To the inattentive observer, it may seem like every other week there is some sort of festival happening around Auckland. This last month has been chock-a-block, with Pride and Auckland cultural festivals occurring alongside various film and music celebrations.
Yet people should learn to appreciate the festivals while they last, as you never know when one may end up being its last. That was a threat that loomed over the Auckland Fringe Festival last year, when the biennial arts festival did not receive the funding it had been expecting.
"In about September 2016, we found out we had not received anything from those funding rounds, which is always really gutting," Lydia Zanetti, the festival's director, recalls.
It nearly meant the end of one of Auckland's biggest festivals. Beginning in 2009, the festival is a celebration of art, a showcase for the more inventive, risky and sometimes bizarre ideas that creatives come up with.
Faced with no funds, it was looking like the festival would have to be called off, until Zanetti approached the artists.
"We essentially went out to the community and said 'This is what's happening, do we think that Fringe is really important to Auckland?' and we had an overwhelming response of 'yes'.
"So we did what all artists do in that situation which is find a way to make it work."
It has seen the local art community band together, with theatres throwing their weight behind the festival and more artists than ever clamouring to show their support.
It's an appropriate celebration of what Fringe is all about. Inspired by the format first used by Edinburgh, Zanetti describes it as being "by the artists, for the artists", and is all about them challenging each other.
In that way, the lack of funding has allowed them to bring the festival back to its roots.
"We're doing it cheap and dirty and low-fi and kind of taking it back to the heart of what a fringe festival is, which is about the artists and empowering them to take great risks with their work."
This year's festival has the theme of "otherness", one that couldn't be more important after recent global events.
"Lots of structures happening in the world placing boundaries, literally and figuratively around things, and art is a wonderful ability to connect across those boundaries," Zanetti says.
Despite the stress of hurriedly applying for emergency funding (the festival did receive a last-minute grant from Creative New Zealand in December), the experience hasn't put Zanetti off her goal of making it an annual festival.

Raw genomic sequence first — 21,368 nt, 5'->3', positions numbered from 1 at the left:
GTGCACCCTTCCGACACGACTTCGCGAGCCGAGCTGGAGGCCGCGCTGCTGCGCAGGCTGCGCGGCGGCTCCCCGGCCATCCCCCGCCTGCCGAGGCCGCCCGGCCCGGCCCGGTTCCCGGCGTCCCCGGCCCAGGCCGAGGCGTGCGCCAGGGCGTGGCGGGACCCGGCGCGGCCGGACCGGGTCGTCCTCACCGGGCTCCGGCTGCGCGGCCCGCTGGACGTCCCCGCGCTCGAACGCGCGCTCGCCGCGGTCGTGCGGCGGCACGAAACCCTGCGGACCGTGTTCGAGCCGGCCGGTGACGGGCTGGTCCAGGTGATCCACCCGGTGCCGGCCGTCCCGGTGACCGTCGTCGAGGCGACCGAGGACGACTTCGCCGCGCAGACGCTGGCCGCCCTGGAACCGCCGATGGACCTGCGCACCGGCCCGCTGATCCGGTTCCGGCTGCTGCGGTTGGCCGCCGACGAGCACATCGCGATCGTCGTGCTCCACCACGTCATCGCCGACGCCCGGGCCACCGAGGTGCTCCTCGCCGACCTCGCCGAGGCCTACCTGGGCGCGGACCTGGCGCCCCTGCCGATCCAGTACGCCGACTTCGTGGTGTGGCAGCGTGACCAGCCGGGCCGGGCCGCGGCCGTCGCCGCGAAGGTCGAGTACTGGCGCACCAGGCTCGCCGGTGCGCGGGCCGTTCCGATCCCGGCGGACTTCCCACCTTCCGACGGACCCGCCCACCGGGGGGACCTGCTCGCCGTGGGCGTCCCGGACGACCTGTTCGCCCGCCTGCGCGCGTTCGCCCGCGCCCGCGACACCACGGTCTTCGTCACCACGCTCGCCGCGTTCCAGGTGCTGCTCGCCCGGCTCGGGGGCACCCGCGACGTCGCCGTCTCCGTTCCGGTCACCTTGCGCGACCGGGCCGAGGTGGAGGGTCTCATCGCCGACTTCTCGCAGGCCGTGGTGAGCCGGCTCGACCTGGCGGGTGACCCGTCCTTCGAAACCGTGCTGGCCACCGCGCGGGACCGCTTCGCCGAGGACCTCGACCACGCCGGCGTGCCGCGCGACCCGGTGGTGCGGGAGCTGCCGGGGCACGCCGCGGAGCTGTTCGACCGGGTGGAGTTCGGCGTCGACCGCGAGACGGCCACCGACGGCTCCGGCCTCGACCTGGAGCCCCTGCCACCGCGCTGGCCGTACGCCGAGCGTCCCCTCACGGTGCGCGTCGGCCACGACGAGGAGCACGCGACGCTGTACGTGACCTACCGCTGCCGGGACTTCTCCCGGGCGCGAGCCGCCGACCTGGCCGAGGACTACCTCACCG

"If anything, it has made me more stubborn," she laughs. "It's been empowering for me, and I'm excited to be at the helm."
With 103 different shows on at this year's festival, there are a lot of options to choose between. Here are just some of the highlights:
Best homage to Auckland's traffic crisis: The Nannas and the Poppas, prominently featuring the Panmure roundabout
Arriving from furtherest afield: Charmian Hughes (Soixante Mirth) and Gerrard Harris (A Tension to Detail), visiting from the UK
Best tribute to James Bond: Tomas Ford's Chase
Most likely to induce bodice ripping: French Aristocracy parody Coco for Rococo
Best use of terrible music: Crap Music Rave Party
Strangest Venue: A barge, being used by The Floating Theatre
Best use of a municipal swimming pool: Sea Change by the Wet Hot Beauties at Parnell Baths
Best use of Friends artwork in the promotional material: Pilot Season
Best mythological dance routine: Artimus
Most likely to dissuade Trump supporters: Snowflake
Most likely to appeal to Trump's love of all-caps: THE EPIDEMICAL EXISTENCE OF A PERSONAL MALFUNCTION AT THE AGE OF TWENTY SOMETHING
Best contribution by the always working Thomas Sainsbury: Infectious, a musical about sexually transmitted infections.
Busiest performer: Michelle/Ryan, headlining Ze! Queer as F**k and I'm An Apache Attack Helicopter
Smallest Venue: Your own mobile-phone for Delivery #17
The fifth Auckland Fringe Festival kicks off today and runs until March 12. Details for all shows can be found at aucklandfringe.co.nz